cleve gray, zen garden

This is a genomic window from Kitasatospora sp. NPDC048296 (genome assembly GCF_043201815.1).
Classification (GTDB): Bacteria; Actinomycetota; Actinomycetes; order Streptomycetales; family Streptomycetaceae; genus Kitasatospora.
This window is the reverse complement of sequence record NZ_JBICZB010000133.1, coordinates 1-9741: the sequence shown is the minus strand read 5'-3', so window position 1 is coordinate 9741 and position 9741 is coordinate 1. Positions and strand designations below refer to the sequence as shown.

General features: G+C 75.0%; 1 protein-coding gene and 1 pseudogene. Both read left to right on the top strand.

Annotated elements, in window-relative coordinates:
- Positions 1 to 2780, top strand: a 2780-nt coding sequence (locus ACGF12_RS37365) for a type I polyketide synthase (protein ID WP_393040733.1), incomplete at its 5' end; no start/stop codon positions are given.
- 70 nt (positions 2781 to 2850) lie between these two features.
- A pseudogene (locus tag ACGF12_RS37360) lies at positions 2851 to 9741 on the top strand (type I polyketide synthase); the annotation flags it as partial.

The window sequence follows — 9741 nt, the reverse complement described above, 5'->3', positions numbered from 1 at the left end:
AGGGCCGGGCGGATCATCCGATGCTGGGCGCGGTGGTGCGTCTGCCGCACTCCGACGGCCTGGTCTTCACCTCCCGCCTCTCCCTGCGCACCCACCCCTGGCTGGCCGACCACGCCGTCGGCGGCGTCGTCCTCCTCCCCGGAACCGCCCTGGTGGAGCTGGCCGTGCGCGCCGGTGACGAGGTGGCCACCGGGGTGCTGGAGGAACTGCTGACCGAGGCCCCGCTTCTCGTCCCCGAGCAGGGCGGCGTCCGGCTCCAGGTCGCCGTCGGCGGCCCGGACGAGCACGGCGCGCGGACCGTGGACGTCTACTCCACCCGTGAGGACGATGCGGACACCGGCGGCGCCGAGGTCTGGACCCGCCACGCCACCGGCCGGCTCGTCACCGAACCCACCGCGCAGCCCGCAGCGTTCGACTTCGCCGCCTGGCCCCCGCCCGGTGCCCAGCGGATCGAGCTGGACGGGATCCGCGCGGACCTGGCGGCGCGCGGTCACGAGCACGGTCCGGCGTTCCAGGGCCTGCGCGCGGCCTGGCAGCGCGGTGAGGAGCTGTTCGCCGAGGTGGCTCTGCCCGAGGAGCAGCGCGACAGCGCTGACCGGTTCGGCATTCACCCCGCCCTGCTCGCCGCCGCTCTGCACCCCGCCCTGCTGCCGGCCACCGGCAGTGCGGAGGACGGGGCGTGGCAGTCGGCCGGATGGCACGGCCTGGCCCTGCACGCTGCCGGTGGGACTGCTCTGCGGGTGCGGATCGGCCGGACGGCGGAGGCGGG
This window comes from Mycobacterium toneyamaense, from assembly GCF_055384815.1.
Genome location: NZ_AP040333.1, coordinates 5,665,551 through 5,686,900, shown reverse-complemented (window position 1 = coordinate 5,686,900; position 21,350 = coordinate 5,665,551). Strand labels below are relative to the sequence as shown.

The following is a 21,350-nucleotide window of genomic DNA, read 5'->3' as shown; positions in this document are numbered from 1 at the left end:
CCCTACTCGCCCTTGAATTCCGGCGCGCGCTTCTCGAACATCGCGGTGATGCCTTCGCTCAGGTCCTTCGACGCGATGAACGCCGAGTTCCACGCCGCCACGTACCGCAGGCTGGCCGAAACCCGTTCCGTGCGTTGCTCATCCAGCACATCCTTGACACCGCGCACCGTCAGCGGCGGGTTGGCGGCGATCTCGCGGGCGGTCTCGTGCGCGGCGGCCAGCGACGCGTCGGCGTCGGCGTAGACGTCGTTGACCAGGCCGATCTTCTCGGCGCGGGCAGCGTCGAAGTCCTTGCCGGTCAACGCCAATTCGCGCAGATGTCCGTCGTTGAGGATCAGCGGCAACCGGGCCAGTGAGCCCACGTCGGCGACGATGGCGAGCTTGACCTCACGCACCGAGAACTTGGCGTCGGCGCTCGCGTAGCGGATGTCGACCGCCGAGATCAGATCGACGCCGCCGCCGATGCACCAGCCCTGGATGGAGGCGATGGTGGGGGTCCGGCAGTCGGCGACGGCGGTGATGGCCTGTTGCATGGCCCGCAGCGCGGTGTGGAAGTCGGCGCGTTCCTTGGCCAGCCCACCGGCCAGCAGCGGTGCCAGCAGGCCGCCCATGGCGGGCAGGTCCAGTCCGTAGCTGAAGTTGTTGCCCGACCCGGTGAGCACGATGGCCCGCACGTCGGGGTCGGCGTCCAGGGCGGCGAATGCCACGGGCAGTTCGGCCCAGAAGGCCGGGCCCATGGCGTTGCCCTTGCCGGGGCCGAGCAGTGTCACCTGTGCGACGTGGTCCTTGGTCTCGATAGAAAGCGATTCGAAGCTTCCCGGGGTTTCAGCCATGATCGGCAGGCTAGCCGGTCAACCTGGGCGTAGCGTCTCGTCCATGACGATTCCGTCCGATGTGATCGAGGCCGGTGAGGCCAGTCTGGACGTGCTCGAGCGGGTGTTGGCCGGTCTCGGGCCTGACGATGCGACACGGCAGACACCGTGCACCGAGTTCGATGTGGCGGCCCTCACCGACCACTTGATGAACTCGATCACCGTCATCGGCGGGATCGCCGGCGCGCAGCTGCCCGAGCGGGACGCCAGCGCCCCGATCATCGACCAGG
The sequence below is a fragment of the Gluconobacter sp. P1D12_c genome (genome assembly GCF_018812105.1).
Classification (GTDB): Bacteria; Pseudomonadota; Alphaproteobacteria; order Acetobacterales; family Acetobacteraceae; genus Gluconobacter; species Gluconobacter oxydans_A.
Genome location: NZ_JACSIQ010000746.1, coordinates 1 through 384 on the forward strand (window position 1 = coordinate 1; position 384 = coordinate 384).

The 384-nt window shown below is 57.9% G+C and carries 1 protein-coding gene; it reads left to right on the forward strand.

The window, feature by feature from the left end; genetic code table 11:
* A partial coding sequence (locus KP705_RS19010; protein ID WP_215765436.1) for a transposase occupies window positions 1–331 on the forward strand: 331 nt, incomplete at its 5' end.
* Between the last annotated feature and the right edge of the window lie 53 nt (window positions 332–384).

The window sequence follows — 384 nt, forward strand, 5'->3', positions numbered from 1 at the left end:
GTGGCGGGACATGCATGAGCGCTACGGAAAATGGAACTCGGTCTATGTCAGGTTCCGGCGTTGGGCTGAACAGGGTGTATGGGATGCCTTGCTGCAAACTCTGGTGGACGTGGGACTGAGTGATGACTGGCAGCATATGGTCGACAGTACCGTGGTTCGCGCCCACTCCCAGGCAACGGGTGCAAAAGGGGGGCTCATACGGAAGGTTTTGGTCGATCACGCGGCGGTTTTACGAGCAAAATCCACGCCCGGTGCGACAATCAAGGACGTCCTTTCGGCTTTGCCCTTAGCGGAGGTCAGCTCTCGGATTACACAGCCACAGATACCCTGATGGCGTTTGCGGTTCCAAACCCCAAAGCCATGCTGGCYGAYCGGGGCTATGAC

Some concern today for the culture in the mountains that has passed away. Not debilitating concern, by any means, but missing it like remembering a friend who died a quarter century ago. The culture has died out in a lot of ways, been processed through the way of natural change. I mourn a natural change in the ways of the people in the mountains, and embrace the change at the same time. Mountain culture has been through a major shift. The shift from old-time to bluegrass was the artistic expression of the change that came to the mountains with electricity. The music will go on from that time. Musicians will go on playing it. Fiddlers conventions will go on. The soul of the culture is in its music. It will live on, something like an eternal flame, a living reminder through the tunnel of unforeseeable changes in the future. As change has been its nature in the past, mountain music will go on changing. I don't know what will become of the word traditional. That word has been blown to tiny pixels since WW2. Bob Dylan appears to be carrying the thread of tradition through this conceptually changing time into the next generation.